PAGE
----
Science Committee Ranking Members Request EPA IG Review Flawed Tennessee Tech Glider Truck Study
(Washington, DC) – Yesterday, Ranking Member Eddie Bernice Johnson (D-TX), Ranking Member of the Environment Subcommittee, Congresswoman Suzanne Bonamici, (D-OR), Ranking Member of the Oversight Subcommittee, Congressman Donald S. Beyer, Jr. (D-VA) and Congressman Jerry McNerney (D-CA), wrote to the Inspector General (IG) of the Environmental Protection Agency (EPA) requesting that his office investigate a study on glider trucks conducted last year by Tennessee Technological University (TTU).
The Science Committee held a hearing on the glider truck issue earlier this month. The TTU study was funded by Fitzgerald Glider Kits, the largest producer of glider truck kits in the United States, and used by the EPA to help justify the Agency’s controversial decision to seek a repeal of the glider truck rule that has ensured the vast majority of these trucks complied with federal environmental regulations limiting toxic emissions from their engines.
“The proposed repeal of the glider rule is a serious and important issue that may impact the health and safety of the public in significant and harmful ways…By any objective assessment the testing measures used and the conclusions reached in the TTU study should warrant extreme scrutiny and skepticism,” the Members wrote in their letter.
Among the issues highlighted in the letter:
- The TTU glider study was not independent. It was funded by Fitzgerald Glider Kits, the largest producer of glider truck kits in the United States, and conducted at an unaccredited Fitzgerald facility.
- No credentialed scientist or engineer oversaw the glider study, and a first-year graduate student was in charge of analyzing the test data.
- The study failed to properly test for particulate matter (PM), a key toxic component of diesel engine emissions.
- The summary of the study falsified and omitted critical data, according to the study’s Principal Investigator, and the same flawed data was used by the EPA to help justify its repeal of the glider rule.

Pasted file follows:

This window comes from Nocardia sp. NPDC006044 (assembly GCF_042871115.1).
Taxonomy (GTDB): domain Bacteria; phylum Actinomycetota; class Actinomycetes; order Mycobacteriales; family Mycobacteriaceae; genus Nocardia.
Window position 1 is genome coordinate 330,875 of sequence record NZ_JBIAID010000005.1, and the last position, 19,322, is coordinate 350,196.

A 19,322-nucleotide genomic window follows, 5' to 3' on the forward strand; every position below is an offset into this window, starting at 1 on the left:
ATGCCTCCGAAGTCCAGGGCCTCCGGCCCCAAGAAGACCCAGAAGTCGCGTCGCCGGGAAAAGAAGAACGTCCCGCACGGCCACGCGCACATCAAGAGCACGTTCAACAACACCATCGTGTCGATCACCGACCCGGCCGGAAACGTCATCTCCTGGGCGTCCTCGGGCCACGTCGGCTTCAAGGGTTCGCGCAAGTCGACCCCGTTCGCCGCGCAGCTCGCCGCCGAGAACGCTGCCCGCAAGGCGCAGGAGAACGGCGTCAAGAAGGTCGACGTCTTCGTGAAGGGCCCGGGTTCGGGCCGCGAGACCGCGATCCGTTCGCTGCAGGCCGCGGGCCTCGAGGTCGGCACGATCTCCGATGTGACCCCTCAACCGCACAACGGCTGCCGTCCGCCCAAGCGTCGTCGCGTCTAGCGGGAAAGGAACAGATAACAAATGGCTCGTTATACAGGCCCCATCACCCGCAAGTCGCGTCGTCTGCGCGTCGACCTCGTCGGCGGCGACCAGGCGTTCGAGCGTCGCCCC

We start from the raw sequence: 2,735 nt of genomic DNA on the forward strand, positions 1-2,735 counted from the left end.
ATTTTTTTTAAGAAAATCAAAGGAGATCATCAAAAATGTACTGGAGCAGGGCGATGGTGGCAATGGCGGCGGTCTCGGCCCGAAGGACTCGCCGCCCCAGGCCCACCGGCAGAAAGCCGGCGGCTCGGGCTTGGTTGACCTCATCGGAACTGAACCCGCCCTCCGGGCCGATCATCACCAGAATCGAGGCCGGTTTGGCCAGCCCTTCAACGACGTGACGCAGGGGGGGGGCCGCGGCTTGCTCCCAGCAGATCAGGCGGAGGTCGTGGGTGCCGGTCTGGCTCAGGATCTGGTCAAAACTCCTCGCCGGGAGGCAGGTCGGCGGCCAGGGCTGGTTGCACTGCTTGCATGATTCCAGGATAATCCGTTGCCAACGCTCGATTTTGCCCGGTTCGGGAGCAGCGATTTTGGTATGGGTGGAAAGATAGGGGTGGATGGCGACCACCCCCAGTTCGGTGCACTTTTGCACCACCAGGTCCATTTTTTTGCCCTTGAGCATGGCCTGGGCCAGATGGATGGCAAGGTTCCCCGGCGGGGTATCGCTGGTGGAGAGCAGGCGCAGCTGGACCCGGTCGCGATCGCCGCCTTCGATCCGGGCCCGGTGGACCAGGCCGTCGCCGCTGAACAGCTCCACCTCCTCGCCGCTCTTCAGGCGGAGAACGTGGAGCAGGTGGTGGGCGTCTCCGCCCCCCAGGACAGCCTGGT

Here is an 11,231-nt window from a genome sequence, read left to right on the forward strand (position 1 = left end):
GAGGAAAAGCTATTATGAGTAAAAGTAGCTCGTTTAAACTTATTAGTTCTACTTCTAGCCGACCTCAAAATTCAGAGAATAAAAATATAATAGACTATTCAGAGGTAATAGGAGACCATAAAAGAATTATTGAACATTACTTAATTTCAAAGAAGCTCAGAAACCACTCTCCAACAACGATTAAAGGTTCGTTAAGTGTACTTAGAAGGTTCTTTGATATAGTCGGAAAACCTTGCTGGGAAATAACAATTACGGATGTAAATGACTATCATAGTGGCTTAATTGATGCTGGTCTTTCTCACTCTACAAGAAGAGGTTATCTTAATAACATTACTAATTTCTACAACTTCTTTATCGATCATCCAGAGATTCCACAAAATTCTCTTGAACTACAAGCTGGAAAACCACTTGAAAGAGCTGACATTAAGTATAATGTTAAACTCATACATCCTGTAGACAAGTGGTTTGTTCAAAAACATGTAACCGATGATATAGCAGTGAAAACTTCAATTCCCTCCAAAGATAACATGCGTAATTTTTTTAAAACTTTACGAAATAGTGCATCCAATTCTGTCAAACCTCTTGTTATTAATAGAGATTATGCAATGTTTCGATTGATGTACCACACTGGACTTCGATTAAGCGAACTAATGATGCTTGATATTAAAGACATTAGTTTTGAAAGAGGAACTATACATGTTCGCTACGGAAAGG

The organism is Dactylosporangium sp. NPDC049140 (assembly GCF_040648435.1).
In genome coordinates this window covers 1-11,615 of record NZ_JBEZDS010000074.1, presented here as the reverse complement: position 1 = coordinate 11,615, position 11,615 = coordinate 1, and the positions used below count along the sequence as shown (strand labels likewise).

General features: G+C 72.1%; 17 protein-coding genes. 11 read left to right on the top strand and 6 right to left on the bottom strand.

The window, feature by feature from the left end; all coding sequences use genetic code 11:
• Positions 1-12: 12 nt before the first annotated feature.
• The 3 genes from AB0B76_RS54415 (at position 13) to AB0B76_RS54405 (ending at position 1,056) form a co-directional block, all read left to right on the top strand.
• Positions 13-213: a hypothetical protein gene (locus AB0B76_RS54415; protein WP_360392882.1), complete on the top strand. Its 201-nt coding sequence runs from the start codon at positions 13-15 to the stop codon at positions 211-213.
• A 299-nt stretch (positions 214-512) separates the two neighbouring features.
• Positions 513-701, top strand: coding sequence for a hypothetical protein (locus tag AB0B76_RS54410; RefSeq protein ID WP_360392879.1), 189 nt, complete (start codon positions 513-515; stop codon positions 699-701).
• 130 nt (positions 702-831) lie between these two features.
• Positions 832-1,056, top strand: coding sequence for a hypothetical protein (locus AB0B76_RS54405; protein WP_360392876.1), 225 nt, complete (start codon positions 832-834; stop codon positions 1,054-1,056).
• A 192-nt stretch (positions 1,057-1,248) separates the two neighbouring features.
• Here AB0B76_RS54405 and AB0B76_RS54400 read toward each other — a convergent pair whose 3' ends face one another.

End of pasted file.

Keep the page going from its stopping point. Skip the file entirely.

- The study’s Principal Investigator removed his name from the study and filed a scientific research misconduct complaint with Tennessee Tech because he felt the university misrepresented the test data and politicized the conclusions of the study.
Glider kits were traditionally used to help salvage the engines of damaged trucks and include the frame or chassis, front axle, and body/cab components. They become a glider truck when an engine, transmission, and rear axle are added. However, glider trucks normally use older engines that do not have modern-day emissions controls that help substantially limit toxic emissions from their engines. In 2016, the federal government helped to close this regulatory loophole by limiting the number of glider trucks each glider kit manufacturer could produce that escaped environmental regulations. They could still produce as many trucks as they wanted that complied with federal environmental regulations.
In November 2017, the EPA issued a proposed repeal of the glider truck rule that would have eliminated any environmental controls over the glider truck industry. As part of that proposed repeal, the EPA cited a June 2017 summary of a study from Tennessee Tech University (TTU) that concluded glider engines performed on par with or better than conventional engines. That study has come under extraordinary criticism from the university’s own faculty, as well as environmental experts as well as trucking industry officials, and sparked an internal investigation by the university. A February 2018 memorandum from the Interim Dean of TTU’s College of Engineering, for instance, said the glider study’s summary results included the “farfetched, scientifically implausible claim, that remanufactured truck engines met or exceeded the performance of modern, pollution-controlled engines with regards to emissions.”
After the EPA used the study to help justify its repeal of the glider rule, the President of Tennessee Tech wrote to EPA and told them not to refer to the study in any way until the university’s internal scientific misconduct investigation was completed. The university has not publicly announced the status of this investigation, which, according to TTU’s own policy, should have been completed months ago.
A copy of the full letter can be found here.